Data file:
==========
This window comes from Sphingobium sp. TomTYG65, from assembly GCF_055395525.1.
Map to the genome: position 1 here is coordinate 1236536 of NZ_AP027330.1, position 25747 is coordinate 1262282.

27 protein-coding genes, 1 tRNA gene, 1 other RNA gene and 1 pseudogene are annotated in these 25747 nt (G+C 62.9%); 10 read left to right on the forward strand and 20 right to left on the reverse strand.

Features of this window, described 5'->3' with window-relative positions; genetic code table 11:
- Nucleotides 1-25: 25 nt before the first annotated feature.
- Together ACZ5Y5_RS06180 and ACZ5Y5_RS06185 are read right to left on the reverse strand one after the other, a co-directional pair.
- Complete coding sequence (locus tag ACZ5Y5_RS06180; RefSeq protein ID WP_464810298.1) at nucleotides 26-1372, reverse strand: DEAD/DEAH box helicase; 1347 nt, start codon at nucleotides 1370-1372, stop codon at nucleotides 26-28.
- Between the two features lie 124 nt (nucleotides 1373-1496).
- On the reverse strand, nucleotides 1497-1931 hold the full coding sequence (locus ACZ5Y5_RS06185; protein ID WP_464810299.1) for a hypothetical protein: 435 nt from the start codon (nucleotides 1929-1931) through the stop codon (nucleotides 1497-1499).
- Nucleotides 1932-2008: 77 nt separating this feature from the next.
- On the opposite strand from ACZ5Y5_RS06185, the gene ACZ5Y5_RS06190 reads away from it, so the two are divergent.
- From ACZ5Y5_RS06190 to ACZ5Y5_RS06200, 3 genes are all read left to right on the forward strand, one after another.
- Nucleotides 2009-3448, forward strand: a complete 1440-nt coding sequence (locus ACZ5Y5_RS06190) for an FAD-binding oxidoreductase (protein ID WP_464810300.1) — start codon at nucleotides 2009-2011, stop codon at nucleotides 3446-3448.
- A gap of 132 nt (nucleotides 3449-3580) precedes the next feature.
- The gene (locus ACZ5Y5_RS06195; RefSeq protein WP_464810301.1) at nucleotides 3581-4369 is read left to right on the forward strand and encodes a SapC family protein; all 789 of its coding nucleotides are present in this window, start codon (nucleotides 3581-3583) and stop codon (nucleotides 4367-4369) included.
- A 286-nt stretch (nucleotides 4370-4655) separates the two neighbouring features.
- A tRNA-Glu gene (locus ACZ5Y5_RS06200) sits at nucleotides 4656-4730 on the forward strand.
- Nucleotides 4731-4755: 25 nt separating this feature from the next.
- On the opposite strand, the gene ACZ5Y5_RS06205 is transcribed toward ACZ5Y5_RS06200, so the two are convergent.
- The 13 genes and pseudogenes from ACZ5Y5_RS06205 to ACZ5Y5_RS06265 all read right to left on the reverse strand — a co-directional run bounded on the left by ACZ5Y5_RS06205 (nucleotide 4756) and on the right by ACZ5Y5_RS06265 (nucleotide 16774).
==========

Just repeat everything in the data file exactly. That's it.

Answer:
This window comes from Sphingobium sp. TomTYG65, from assembly GCF_055395525.1.
Map to the genome: position 1 here is coordinate 1236536 of NZ_AP027330.1, position 25747 is coordinate 1262282.

27 protein-coding genes, 1 tRNA gene, 1 other RNA gene and 1 pseudogene are annotated in these 25747 nt (G+C 62.9%); 10 read left to right on the forward strand and 20 right to left on the reverse strand.

Features of this window, described 5'->3' with window-relative positions; genetic code table 11:
- Nucleotides 1-25: 25 nt before the first annotated feature.
- Together ACZ5Y5_RS06180 and ACZ5Y5_RS06185 are read right to left on the reverse strand one after the other, a co-directional pair.
- Complete coding sequence (locus tag ACZ5Y5_RS06180; RefSeq protein ID WP_464810298.1) at nucleotides 26-1372, reverse strand: DEAD/DEAH box helicase; 1347 nt, start codon at nucleotides 1370-1372, stop codon at nucleotides 26-28.
- Between the two features lie 124 nt (nucleotides 1373-1496).
- On the reverse strand, nucleotides 1497-1931 hold the full coding sequence (locus ACZ5Y5_RS06185; protein ID WP_464810299.1) for a hypothetical protein: 435 nt from the start codon (nucleotides 1929-1931) through the stop codon (nucleotides 1497-1499).
- Nucleotides 1932-2008: 77 nt separating this feature from the next.
- On the opposite strand from ACZ5Y5_RS06185, the gene ACZ5Y5_RS06190 reads away from it, so the two are divergent.
- From ACZ5Y5_RS06190 to ACZ5Y5_RS06200, 3 genes are all read left to right on the forward strand, one after another.
- Nucleotides 2009-3448, forward strand: a complete 1440-nt coding sequence (locus ACZ5Y5_RS06190) for an FAD-binding oxidoreductase (protein ID WP_464810300.1) — start codon at nucleotides 2009-2011, stop codon at nucleotides 3446-3448.
- A gap of 132 nt (nucleotides 3449-3580) precedes the next feature.
- The gene (locus ACZ5Y5_RS06195; RefSeq protein WP_464810301.1) at nucleotides 3581-4369 is read left to right on the forward strand and encodes a SapC family protein; all 789 of its coding nucleotides are present in this window, start codon (nucleotides 3581-3583) and stop codon (nucleotides 4367-4369) included.
- A 286-nt stretch (nucleotides 4370-4655) separates the two neighbouring features.
- A tRNA-Glu gene (locus ACZ5Y5_RS06200) sits at nucleotides 4656-4730 on the forward strand.
- Nucleotides 4731-4755: 25 nt separating this feature from the next.
- On the opposite strand, the gene ACZ5Y5_RS06205 is transcribed toward ACZ5Y5_RS06200, so the two are convergent.
- The 13 genes and pseudogenes from ACZ5Y5_RS06205 to ACZ5Y5_RS06265 all read right to left on the reverse strand — a co-directional run bounded on the left by ACZ5Y5_RS06205 (nucleotide 4756) and on the right by ACZ5Y5_RS06265 (nucleotide 16774).